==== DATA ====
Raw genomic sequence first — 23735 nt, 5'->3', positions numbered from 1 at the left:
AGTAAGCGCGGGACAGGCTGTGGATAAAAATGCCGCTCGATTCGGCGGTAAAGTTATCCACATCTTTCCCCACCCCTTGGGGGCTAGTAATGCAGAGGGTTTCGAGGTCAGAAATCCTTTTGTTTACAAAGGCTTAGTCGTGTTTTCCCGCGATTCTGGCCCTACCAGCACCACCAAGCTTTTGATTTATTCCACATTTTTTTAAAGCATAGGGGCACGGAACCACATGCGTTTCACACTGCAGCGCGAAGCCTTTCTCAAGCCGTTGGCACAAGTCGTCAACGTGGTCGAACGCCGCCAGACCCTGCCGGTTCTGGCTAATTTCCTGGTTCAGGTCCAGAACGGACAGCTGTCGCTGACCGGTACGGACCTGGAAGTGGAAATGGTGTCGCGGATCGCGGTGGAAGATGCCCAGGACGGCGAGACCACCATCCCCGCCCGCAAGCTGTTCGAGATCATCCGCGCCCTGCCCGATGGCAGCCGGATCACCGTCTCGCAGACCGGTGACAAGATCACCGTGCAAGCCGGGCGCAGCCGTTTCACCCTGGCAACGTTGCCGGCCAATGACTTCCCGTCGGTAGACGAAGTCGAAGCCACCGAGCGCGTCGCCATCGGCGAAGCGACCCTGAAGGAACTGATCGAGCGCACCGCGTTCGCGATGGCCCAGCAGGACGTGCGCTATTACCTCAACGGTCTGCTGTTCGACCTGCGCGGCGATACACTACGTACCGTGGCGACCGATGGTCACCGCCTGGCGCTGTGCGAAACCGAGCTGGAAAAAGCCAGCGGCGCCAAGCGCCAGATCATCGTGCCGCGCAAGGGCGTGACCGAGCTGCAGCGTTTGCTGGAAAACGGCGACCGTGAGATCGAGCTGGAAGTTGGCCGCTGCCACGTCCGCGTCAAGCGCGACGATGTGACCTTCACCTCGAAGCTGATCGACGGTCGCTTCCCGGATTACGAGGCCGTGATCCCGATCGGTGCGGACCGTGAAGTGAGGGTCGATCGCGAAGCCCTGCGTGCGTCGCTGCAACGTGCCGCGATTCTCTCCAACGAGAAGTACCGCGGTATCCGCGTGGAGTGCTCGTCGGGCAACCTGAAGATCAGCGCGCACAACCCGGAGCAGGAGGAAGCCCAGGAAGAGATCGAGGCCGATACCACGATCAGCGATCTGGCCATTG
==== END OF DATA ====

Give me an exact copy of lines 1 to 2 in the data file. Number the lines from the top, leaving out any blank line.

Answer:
Raw genomic sequence first — 23735 nt, 5'->3', positions numbered from 1 at the left:
AGTAAGCGCGGGACAGGCTGTGGATAAAAATGCCGCTCGATTCGGCGGTAAAGTTATCCACATCTTTCCCCACCCCTTGGGGGCTAGTAATGCAGAGGGTTTCGAGGTCAGAAATCCTTTTGTTTACAAAGGCTTAGTCGTGTTTTCCCGCGATTCTGGCCCTACCAGCACCACCAAGCTTTTGATTTATTCCACATTTTTTTAAAGCATAGGGGCACGGAACCACATGCGTTTCACACTGCAGCGCGAAGCCTTTCTCAAGCCGTTGGCACAAGTCGTCAACGTGGTCGAACGCCGCCAGACCCTGCCGGTTCTGGCTAATTTCCTGGTTCAGGTCCAGAACGGACAGCTGTCGCTGACCGGTACGGACCTGGAAGTGGAAATGGTGTCGCGGATCGCGGTGGAAGATGCCCAGGACGGCGAGACCACCATCCCCGCCCGCAAGCTGTTCGAGATCATCCGCGCCCTGCCCGATGGCAGCCGGATCACCGTCTCGCAGACCGGTGACAAGATCACCGTGCAAGCCGGGCGCAGCCGTTTCACCCTGGCAACGTTGCCGGCCAATGACTTCCCGTCGGTAGACGAAGTCGAAGCCACCGAGCGCGTCGCCATCGGCGAAGCGACCCTGAAGGAACTGATCGAGCGCACCGCGTTCGCGATGGCCCAGCAGGACGTGCGCTATTACCTCAACGGTCTGCTGTTCGACCTGCGCGGCGATACACTACGTACCGTGGCGACCGATGGTCACCGCCTGGCGCTGTGCGAAACCGAGCTGGAAAAAGCCAGCGGCGCCAAGCGCCAGATCATCGTGCCGCGCAAGGGCGTGACCGAGCTGCAGCGTTTGCTGGAAAACGGCGACCGTGAGATCGAGCTGGAAGTTGGCCGCTGCCACGTCCGCGTCAAGCGCGACGATGTGACCTTCACCTCGAAGCTGATCGACGGTCGCTTCCCGGATTACGAGGCCGTGATCCCGATCGGTGCGGACCGTGAAGTGAGGGTCGATCGCGAAGCCCTGCGTGCGTCGCTGCAACGTGCCGCGATTCTCTCCAACGAGAAGTACCGCGGTATCCGCGTGGAGTGCTCGTCGGGCAACCTGAAGATCAGCGCGCACAACCCGGAGCAGGAGGAAGCCCAGGAAGAGATCGAGGCCGATACCACGATCAGCGATCTGGCCATTG